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School as Community

From Promise to Practice

Gail Furman

Publication Year: 2002

An increasingly important and appealing concept for school renewal is that of school as community. While community holds multiple promises for schools, little is known about the practice of community in schools. This collection furthers our understanding about the nature of school community, its practice in public schools, and the role of leadership in this practice. Of particular importance is the question of how community can be created and sustained in K–12 public schools with highly diverse populations.

Published by: State University of New York Press

SCHOOL AS COMMUNITY

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Contents

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pp. vii-viii

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Introduction

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pp. 1-20

This book is about school as “community”—an appealing image for schools that has been the subject of a growing body of educational research and literature in recent years. The concept of community in education is not new. It has historical threads going back to John Dewey’s work, particularly his writing in The School and Society (1899/1990), and was the subject of continual scholarship ...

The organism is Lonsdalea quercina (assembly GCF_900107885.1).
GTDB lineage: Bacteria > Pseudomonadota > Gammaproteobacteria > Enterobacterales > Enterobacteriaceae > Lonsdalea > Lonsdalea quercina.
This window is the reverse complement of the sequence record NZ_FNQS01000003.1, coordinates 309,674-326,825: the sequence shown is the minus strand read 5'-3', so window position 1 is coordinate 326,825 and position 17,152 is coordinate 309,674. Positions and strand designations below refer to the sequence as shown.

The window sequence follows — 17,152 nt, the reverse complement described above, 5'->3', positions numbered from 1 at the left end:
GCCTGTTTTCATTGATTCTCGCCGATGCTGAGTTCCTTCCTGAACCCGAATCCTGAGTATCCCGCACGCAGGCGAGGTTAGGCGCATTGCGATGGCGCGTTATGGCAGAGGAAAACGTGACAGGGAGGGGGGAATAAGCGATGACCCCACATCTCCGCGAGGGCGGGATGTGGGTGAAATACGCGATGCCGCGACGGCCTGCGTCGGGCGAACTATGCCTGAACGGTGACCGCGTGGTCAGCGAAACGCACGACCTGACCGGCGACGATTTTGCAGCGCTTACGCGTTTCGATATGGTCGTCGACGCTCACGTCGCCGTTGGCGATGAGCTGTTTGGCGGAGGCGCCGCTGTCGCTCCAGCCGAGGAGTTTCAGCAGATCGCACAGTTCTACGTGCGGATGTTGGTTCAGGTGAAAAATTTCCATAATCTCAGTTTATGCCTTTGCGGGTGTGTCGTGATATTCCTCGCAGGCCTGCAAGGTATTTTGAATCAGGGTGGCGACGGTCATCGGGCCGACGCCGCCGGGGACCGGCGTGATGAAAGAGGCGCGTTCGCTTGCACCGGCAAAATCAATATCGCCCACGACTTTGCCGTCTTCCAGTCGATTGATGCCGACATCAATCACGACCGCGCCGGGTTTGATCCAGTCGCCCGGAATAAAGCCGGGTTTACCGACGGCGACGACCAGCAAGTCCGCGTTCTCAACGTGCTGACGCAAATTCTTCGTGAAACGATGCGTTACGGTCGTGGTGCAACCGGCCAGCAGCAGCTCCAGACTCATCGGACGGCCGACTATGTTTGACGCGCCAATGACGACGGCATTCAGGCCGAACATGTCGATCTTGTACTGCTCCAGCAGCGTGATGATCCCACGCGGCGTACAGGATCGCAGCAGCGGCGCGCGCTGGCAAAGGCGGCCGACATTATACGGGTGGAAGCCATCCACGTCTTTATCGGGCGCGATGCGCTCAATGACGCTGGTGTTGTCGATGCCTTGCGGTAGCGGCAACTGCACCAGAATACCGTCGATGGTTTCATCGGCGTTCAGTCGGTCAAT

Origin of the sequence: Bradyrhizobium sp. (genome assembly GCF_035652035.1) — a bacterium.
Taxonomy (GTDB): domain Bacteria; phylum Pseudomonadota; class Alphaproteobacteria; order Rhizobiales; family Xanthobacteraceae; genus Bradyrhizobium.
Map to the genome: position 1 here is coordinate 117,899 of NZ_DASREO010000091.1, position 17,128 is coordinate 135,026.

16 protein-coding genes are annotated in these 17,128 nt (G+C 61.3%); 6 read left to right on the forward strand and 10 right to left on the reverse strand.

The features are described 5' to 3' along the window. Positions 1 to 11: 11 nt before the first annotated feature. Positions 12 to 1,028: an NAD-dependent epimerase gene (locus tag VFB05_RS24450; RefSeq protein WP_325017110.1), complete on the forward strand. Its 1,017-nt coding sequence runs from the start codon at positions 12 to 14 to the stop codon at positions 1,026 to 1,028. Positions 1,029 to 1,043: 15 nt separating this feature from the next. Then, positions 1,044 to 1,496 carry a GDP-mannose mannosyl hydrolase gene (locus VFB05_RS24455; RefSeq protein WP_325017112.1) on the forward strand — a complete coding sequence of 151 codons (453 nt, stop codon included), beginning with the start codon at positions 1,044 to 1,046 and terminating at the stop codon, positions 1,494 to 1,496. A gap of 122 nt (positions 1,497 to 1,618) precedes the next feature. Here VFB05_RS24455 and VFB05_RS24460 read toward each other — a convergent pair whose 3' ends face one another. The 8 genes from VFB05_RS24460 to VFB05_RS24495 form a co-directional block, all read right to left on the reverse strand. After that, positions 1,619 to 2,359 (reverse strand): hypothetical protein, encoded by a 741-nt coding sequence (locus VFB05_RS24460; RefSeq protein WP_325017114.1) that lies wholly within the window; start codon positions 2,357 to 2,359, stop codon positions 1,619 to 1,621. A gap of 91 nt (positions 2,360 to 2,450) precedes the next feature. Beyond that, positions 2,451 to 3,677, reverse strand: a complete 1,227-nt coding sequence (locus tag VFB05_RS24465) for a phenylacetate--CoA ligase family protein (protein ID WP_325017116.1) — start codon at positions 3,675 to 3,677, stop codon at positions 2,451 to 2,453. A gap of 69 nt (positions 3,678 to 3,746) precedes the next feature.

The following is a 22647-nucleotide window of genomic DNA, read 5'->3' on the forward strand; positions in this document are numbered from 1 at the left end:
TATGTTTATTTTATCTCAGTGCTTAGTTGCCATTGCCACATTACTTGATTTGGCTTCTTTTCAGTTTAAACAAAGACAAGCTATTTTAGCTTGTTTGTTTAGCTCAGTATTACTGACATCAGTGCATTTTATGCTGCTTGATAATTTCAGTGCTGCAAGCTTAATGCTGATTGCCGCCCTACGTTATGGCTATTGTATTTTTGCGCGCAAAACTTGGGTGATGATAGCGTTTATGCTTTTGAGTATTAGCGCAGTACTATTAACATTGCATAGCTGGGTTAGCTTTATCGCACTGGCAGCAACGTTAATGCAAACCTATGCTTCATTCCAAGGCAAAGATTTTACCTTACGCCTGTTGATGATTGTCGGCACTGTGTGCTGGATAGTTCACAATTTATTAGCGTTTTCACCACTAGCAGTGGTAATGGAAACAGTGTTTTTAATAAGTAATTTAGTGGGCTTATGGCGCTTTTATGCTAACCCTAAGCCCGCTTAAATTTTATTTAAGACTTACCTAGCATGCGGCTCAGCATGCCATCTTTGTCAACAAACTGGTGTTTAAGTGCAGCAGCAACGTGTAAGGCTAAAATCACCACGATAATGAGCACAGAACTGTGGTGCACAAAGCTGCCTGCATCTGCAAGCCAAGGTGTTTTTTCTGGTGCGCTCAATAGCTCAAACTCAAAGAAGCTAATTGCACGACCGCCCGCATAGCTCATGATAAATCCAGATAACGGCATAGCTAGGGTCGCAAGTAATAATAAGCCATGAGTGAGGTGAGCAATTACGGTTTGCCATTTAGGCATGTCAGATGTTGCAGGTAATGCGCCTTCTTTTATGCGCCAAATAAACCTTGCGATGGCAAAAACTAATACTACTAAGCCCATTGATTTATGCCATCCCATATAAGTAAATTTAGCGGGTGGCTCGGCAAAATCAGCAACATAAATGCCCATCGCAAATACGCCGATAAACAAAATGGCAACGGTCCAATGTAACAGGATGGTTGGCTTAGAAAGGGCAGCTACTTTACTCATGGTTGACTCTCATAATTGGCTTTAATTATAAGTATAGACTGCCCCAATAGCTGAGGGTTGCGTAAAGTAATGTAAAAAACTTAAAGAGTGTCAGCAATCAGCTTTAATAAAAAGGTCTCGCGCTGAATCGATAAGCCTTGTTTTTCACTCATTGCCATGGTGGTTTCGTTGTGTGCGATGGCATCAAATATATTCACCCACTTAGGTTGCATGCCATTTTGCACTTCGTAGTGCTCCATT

SECTION I: The School as Community: Extending Our Conceptual Understanding

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1. The Complexity and Coherence of Educational Communities: An Analysis of the Images that Reflect and Influence Scholarship and Practice

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pp. 23-50

Schools in the United States began as integral—even organizing—institutions within local communities (Cremin, 1988; Tyack, 1974). Typically supporting local values and manifesting relationship patterns congruent of surrounding neighborhoods, such institutions were both extensions and reflections of their environs. As Tyack (1974) notes, “School and community were organically ...

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2. Postmodernism and Community in Schools: Unraveling the Paradox

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pp. 51-76